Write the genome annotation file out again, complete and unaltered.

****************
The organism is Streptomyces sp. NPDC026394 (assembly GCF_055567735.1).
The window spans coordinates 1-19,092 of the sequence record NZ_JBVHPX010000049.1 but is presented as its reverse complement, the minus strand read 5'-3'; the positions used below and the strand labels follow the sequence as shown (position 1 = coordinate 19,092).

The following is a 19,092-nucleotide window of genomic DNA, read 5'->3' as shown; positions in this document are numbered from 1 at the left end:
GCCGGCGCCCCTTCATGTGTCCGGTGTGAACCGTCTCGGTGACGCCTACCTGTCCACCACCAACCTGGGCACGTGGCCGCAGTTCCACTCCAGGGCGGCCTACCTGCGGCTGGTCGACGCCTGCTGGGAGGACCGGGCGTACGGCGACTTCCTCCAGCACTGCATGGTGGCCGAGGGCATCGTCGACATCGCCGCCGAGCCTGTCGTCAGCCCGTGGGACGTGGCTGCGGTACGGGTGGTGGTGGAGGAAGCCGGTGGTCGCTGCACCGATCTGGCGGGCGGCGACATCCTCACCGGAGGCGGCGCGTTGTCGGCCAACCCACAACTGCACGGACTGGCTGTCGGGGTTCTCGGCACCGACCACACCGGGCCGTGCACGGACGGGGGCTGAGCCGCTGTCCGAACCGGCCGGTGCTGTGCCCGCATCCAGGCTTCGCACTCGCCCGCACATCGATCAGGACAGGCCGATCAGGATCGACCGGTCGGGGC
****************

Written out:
The organism is Streptomyces sp. NPDC026394 (assembly GCF_055567735.1).
The window spans coordinates 1-19,092 of the sequence record NZ_JBVHPX010000049.1 but is presented as its reverse complement, the minus strand read 5'-3'; the positions used below and the strand labels follow the sequence as shown (position 1 = coordinate 19,092).

The following is a 19,092-nucleotide window of genomic DNA, read 5'->3' as shown; positions in this document are numbered from 1 at the left end:
GCCGGCGCCCCTTCATGTGTCCGGTGTGAACCGTCTCGGTGACGCCTACCTGTCCACCACCAACCTGGGCACGTGGCCGCAGTTCCACTCCAGGGCGGCCTACCTGCGGCTGGTCGACGCCTGCTGGGAGGACCGGGCGTACGGCGACTTCCTCCAGCACTGCATGGTGGCCGAGGGCATCGTCGACATCGCCGCCGAGCCTGTCGTCAGCCCGTGGGACGTGGCTGCGGTACGGGTGGTGGTGGAGGAAGCCGGTGGTCGCTGCACCGATCTGGCGGGCGGCGACATCCTCACCGGAGGCGGCGCGTTGTCGGCCAACCCACAACTGCACGGACTGGCTGTCGGGGTTCTCGGCACCGACCACACCGGGCCGTGCACGGACGGGGGCTGAGCCGCTGTCCGAACCGGCCGGTGCTGTGCCCGCATCCAGGCTTCGCACTCGCCCGCACATCGATCAGGACAGGCCGATCAGGATCGACCGGTCGGGGC